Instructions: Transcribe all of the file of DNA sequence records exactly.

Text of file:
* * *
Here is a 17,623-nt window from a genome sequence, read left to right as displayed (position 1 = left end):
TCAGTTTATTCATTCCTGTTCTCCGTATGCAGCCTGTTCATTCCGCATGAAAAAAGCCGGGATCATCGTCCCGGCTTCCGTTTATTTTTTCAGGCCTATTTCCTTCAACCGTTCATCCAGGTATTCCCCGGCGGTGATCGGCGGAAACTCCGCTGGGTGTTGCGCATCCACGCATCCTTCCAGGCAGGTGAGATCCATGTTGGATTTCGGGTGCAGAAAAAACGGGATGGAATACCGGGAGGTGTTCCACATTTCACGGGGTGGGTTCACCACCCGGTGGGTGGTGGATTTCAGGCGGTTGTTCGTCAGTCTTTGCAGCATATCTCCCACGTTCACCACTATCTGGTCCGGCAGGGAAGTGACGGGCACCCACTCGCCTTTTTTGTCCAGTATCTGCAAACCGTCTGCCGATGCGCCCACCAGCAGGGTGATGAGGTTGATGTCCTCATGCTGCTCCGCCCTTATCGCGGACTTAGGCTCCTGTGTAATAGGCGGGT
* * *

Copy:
Here is a 17,623-nt window from a genome sequence, read left to right as displayed (position 1 = left end):
TCAGTTTATTCATTCCTGTTCTCCGTATGCAGCCTGTTCATTCCGCATGAAAAAAGCCGGGATCATCGTCCCGGCTTCCGTTTATTTTTTCAGGCCTATTTCCTTCAACCGTTCATCCAGGTATTCCCCGGCGGTGATCGGCGGAAACTCCGCTGGGTGTTGCGCATCCACGCATCCTTCCAGGCAGGTGAGATCCATGTTGGATTTCGGGTGCAGAAAAAACGGGATGGAATACCGGGAGGTGTTCCACATTTCACGGGGTGGGTTCACCACCCGGTGGGTGGTGGATTTCAGGCGGTTGTTCGTCAGTCTTTGCAGCATATCTCCCACGTTCACCACTATCTGGTCCGGCAGGGAAGTGACGGGCACCCACTCGCCTTTTTTGTCCAGTATCTGCAAACCGTCTGCCGATGCGCCCACCAGCAGGGTGATGAGGTTGATGTCCTCATGCTGCTCCGCCCTTATCGCGGACTTAGGCTCCTGTGTAATAGGCGGGT